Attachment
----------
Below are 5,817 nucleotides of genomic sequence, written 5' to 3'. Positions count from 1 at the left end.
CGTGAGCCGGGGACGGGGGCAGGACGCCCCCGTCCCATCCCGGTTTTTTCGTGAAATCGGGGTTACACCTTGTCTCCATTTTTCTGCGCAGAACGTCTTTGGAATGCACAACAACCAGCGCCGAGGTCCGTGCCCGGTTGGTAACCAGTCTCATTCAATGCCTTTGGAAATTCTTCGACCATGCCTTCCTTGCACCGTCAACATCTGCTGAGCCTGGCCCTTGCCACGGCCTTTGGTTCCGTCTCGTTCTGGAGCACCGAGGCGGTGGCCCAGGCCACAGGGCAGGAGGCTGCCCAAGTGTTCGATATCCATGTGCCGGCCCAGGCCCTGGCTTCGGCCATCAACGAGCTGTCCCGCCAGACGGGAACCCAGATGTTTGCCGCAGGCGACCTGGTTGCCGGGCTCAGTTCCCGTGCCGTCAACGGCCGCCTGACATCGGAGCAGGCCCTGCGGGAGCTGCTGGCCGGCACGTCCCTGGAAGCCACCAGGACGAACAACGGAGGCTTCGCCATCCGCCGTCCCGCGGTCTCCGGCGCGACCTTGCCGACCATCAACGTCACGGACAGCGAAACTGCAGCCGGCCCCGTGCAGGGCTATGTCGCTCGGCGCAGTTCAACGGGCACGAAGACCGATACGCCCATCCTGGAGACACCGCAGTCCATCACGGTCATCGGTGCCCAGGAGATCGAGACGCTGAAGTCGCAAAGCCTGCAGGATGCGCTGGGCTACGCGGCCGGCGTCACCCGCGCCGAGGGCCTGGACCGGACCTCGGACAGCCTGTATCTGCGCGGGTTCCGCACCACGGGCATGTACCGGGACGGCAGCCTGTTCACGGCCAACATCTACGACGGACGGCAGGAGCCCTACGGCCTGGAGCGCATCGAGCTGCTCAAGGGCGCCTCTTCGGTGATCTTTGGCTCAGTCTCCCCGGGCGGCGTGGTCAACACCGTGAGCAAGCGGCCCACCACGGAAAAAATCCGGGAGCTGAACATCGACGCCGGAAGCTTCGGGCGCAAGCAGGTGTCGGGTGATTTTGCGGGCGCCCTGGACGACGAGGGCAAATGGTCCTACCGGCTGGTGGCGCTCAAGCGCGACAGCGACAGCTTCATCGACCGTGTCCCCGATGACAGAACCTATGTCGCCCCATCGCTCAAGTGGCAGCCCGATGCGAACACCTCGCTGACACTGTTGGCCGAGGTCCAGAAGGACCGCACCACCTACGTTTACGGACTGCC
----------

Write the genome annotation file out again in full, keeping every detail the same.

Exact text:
Below are 5,817 nucleotides of genomic sequence, written 5' to 3'. Positions count from 1 at the left end.
CGTGAGCCGGGGACGGGGGCAGGACGCCCCCGTCCCATCCCGGTTTTTTCGTGAAATCGGGGTTACACCTTGTCTCCATTTTTCTGCGCAGAACGTCTTTGGAATGCACAACAACCAGCGCCGAGGTCCGTGCCCGGTTGGTAACCAGTCTCATTCAATGCCTTTGGAAATTCTTCGACCATGCCTTCCTTGCACCGTCAACATCTGCTGAGCCTGGCCCTTGCCACGGCCTTTGGTTCCGTCTCGTTCTGGAGCACCGAGGCGGTGGCCCAGGCCACAGGGCAGGAGGCTGCCCAAGTGTTCGATATCCATGTGCCGGCCCAGGCCCTGGCTTCGGCCATCAACGAGCTGTCCCGCCAGACGGGAACCCAGATGTTTGCCGCAGGCGACCTGGTTGCCGGGCTCAGTTCCCGTGCCGTCAACGGCCGCCTGACATCGGAGCAGGCCCTGCGGGAGCTGCTGGCCGGCACGTCCCTGGAAGCCACCAGGACGAACAACGGAGGCTTCGCCATCCGCCGTCCCGCGGTCTCCGGCGCGACCTTGCCGACCATCAACGTCACGGACAGCGAAACTGCAGCCGGCCCCGTGCAGGGCTATGTCGCTCGGCGCAGTTCAACGGGCACGAAGACCGATACGCCCATCCTGGAGACACCGCAGTCCATCACGGTCATCGGTGCCCAGGAGATCGAGACGCTGAAGTCGCAAAGCCTGCAGGATGCGCTGGGCTACGCGGCCGGCGTCACCCGCGCCGAGGGCCTGGACCGGACCTCGGACAGCCTGTATCTGCGCGGGTTCCGCACCACGGGCATGTACCGGGACGGCAGCCTGTTCACGGCCAACATCTACGACGGACGGCAGGAGCCCTACGGCCTGGAGCGCATCGAGCTGCTCAAGGGCGCCTCTTCGGTGATCTTTGGCTCAGTCTCCCCGGGCGGCGTGGTCAACACCGTGAGCAAGCGGCCCACCACGGAAAAAATCCGGGAGCTGAACATCGACGCCGGAAGCTTCGGGCGCAAGCAGGTGTCGGGTGATTTTGCGGGCGCCCTGGACGACGAGGGCAAATGGTCCTACCGGCTGGTGGCGCTCAAGCGCGACAGCGACAGCTTCATCGACCGTGTCCCCGATGACAGAACCTATGTCGCCCCATCGCTCAAGTGGCAGCCCGATGCGAACACCTCGCTGACACTGTTGGCCGAGGTCCAGAAGGACCGCACCACCTACGTTTACGGACTGCC